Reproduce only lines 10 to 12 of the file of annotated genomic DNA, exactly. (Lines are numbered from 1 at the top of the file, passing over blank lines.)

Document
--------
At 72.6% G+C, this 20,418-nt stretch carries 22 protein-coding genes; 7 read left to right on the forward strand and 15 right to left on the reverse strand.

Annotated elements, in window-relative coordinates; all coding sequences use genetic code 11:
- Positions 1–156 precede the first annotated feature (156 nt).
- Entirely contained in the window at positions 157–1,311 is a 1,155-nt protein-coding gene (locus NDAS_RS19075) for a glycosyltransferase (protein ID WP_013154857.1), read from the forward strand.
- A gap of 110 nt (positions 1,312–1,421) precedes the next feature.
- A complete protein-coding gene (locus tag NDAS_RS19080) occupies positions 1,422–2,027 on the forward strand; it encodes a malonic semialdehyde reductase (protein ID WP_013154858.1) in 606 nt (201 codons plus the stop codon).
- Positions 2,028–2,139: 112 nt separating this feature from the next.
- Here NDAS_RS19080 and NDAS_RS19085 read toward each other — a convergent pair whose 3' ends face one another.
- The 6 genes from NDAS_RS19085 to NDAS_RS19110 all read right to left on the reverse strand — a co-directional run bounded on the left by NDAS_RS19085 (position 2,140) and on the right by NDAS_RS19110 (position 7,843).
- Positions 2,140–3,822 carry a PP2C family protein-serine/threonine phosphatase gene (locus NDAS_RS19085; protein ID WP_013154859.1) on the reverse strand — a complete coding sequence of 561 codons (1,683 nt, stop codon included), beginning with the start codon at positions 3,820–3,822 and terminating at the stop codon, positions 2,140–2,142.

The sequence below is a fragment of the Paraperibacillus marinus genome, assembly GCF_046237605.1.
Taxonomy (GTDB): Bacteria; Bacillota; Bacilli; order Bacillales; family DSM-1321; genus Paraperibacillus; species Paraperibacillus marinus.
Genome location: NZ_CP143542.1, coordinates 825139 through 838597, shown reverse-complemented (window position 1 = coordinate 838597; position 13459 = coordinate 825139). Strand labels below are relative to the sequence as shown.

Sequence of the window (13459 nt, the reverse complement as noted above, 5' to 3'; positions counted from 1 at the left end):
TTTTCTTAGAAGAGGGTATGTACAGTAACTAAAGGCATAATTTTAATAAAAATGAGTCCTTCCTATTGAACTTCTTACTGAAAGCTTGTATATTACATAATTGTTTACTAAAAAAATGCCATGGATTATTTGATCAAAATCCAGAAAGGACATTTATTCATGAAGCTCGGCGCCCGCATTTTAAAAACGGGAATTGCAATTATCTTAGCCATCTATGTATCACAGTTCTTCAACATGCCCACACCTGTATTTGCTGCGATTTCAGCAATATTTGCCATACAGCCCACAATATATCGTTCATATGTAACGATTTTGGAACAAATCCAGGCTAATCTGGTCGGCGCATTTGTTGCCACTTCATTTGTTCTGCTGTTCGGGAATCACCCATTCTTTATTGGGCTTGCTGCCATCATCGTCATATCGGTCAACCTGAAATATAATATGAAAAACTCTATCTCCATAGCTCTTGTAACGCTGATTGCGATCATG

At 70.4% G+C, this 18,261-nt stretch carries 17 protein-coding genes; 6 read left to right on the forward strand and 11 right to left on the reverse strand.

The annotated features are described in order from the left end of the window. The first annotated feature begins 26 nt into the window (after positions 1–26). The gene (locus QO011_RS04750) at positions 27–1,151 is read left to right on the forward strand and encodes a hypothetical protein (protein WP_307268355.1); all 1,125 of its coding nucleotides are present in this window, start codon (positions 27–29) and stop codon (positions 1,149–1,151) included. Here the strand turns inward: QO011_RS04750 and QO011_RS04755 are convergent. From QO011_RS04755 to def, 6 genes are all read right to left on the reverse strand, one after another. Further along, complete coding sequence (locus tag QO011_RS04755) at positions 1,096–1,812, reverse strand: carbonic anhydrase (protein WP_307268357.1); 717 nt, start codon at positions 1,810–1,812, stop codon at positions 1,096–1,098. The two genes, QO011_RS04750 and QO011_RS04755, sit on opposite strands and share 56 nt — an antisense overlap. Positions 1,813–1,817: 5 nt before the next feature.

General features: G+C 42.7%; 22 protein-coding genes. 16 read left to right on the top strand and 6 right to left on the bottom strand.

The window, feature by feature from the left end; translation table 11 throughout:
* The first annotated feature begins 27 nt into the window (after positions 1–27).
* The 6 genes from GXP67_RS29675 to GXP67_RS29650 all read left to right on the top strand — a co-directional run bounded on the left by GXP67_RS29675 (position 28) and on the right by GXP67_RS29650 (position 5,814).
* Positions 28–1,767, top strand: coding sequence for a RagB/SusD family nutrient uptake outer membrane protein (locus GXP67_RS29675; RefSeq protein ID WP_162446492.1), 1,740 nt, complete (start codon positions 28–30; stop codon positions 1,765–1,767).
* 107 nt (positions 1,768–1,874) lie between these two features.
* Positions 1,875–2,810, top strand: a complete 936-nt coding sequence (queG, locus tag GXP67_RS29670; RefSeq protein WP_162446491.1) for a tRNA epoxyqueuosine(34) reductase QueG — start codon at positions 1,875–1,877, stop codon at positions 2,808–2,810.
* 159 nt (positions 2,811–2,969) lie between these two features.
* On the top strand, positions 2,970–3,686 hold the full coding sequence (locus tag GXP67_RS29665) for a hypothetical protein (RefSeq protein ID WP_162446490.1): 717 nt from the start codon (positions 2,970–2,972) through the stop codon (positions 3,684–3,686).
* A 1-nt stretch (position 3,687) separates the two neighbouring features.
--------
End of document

- Positions 2,140–3,822 carry a PP2C family protein-serine/threonine phosphatase gene (locus NDAS_RS19085; protein ID WP_013154859.1) on the reverse strand — a complete coding sequence of 561 codons (1,683 nt, stop codon included), beginning with the start codon at positions 3,820–3,822 and terminating at the stop codon, positions 2,140–2,142.

The sequence below is a fragment of the Paraperibacillus marinus genome, assembly GCF_046237605.1.
Taxonomy (GTDB): Bacteria; Bacillota; Bacilli; order Bacillales; family DSM-1321; genus Paraperibacillus; species Paraperibacillus marinus.